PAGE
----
• protected spending on the NHS to guarantee real-terms increases in each year of this Parliament;
  • introduced proposals to help the NHS meet the twin challenges of rising demand of an ageing population and the increased cost of better treatments. We are currently listening to NHS staff and others to see how we can improve our plans to cut bureaucracy, give staff greater freedom to create better services and put more power in the hands of patients to have more choice over their healthcare;
  • cut the burden of bureaucracy imposed by Whitehall on local government and given local authorities greater financial freedom. We have abolished the Comprehensive Area Assessment and Home Information Packs and are closing Government Offices for the Regions;
  • helped communities across England and Wales hold their local police force to account by giving them access to monthly street-level crime and anti-social behaviour data through the police.uk website;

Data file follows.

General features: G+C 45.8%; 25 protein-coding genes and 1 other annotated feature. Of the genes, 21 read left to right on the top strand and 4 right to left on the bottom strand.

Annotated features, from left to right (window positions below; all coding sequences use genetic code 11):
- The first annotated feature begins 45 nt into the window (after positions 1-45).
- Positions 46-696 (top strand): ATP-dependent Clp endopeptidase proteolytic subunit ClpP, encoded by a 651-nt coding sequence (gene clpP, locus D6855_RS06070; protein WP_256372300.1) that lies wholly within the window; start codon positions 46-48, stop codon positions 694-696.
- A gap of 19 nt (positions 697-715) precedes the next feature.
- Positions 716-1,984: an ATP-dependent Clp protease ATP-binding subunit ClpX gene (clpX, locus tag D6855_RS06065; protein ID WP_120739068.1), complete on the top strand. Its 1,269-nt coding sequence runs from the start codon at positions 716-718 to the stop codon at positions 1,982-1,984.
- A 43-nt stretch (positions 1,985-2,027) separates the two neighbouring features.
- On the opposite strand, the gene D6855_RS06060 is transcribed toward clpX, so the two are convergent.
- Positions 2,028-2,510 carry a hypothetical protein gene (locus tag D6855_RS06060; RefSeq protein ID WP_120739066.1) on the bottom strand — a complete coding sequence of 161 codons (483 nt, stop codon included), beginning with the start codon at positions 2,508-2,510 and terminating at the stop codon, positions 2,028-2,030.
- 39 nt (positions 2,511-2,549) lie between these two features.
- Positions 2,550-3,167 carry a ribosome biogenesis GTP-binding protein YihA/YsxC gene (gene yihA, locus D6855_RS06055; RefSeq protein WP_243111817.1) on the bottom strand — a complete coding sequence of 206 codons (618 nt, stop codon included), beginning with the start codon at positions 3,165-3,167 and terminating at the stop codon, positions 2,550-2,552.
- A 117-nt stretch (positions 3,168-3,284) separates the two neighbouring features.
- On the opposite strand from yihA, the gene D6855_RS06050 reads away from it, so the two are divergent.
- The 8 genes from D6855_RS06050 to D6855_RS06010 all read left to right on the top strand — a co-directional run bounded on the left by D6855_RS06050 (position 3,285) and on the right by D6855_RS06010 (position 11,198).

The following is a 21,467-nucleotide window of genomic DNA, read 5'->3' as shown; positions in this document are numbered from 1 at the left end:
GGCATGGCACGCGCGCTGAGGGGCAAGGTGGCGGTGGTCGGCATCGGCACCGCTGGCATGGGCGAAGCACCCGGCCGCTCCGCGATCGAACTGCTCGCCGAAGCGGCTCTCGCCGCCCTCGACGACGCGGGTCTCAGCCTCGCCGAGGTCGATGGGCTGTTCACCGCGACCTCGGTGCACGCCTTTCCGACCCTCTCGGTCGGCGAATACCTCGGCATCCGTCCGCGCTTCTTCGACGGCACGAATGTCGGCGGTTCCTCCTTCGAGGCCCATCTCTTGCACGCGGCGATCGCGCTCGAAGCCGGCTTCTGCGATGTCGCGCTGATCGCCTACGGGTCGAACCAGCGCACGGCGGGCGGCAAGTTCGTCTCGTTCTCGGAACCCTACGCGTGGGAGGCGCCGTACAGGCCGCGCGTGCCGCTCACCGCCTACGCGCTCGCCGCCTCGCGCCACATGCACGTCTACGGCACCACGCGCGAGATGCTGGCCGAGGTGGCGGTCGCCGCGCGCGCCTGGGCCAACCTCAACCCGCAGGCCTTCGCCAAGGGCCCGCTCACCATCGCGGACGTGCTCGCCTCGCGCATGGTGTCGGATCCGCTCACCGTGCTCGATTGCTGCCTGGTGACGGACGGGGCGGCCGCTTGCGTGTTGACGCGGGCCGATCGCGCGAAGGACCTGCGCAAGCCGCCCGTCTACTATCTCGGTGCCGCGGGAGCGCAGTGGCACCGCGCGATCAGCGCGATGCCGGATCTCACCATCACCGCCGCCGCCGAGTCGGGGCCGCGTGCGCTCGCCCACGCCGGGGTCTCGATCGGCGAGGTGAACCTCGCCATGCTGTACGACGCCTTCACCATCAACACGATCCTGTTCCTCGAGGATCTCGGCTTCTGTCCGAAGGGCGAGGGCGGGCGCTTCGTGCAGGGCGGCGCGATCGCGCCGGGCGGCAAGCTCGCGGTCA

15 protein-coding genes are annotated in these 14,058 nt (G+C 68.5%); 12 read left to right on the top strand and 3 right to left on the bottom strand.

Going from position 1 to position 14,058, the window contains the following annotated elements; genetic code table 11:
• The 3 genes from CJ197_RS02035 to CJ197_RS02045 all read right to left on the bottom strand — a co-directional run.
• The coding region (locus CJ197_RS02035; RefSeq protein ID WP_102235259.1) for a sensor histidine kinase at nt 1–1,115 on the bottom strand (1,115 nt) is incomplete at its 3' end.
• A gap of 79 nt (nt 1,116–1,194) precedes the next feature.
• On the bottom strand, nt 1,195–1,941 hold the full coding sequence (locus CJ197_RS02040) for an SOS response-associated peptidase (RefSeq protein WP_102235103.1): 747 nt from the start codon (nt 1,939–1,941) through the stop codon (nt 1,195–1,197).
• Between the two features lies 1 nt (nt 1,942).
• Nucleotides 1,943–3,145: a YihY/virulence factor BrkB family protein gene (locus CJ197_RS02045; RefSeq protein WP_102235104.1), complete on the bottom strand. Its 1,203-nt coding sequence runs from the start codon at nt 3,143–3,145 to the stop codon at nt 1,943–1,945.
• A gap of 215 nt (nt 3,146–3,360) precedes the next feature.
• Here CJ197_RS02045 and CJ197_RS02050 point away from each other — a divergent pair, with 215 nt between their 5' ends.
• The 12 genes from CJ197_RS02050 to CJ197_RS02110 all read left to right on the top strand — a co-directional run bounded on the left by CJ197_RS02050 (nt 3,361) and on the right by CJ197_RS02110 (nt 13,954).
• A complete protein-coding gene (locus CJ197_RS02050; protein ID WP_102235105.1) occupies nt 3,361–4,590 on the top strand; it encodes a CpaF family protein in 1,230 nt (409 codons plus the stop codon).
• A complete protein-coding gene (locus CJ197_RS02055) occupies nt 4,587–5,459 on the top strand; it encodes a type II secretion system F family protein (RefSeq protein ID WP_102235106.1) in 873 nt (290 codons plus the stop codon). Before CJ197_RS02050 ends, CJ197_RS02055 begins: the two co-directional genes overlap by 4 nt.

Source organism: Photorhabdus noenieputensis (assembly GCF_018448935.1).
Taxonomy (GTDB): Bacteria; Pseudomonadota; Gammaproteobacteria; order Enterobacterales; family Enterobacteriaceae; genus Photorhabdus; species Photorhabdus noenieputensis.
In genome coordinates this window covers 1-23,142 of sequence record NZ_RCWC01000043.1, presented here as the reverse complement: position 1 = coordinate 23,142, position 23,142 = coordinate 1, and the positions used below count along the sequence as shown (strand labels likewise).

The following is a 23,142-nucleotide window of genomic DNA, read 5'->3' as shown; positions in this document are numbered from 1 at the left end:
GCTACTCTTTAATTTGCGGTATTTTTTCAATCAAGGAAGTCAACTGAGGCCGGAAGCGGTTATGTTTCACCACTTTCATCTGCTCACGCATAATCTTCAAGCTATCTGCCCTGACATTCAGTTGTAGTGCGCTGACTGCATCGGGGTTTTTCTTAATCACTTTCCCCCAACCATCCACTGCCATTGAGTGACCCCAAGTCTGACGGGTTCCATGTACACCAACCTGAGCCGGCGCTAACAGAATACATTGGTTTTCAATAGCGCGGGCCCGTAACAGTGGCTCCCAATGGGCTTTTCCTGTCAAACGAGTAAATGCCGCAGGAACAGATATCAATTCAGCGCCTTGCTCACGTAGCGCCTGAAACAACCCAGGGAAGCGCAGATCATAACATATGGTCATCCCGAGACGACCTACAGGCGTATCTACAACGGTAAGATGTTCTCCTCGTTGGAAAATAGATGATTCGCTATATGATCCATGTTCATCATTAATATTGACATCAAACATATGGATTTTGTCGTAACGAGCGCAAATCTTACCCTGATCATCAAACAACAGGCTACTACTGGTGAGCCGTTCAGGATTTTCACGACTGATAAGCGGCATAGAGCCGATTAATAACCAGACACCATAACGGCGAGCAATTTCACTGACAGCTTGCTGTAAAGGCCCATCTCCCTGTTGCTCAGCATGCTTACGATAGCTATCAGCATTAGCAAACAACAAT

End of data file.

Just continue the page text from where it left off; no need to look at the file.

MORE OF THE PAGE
• committed to putting in place measures to sustain the Post Office and its nationwide network, including ensuring that it can offer a wider range of services.

Raising aspiration: supporting families, promoting opportunity

We have:

  • raised the personal Income Tax allowance to lift 1.1 million of the lowest paid workers out of Income Tax, and raised Capital Gains Tax to make sure that the wealthiest pay their fair share;
  • introduced the Pupil Premium to help schools support disadvantaged pupils. This means that schools get £430 of extra funding for each pupil known to be eligible for free school meals or in care for longer than six months. Funding will rise to £2.5 billion by 2014/15;
  • introduced a fairer system for funding university education and established a new £150 million National Scholarship Programme to help bright students from poorer backgrounds go to university. Graduates on the lowest incomes will pay less than they do now and nobody will have to pay fees until they have graduated and are earning more than £21,000;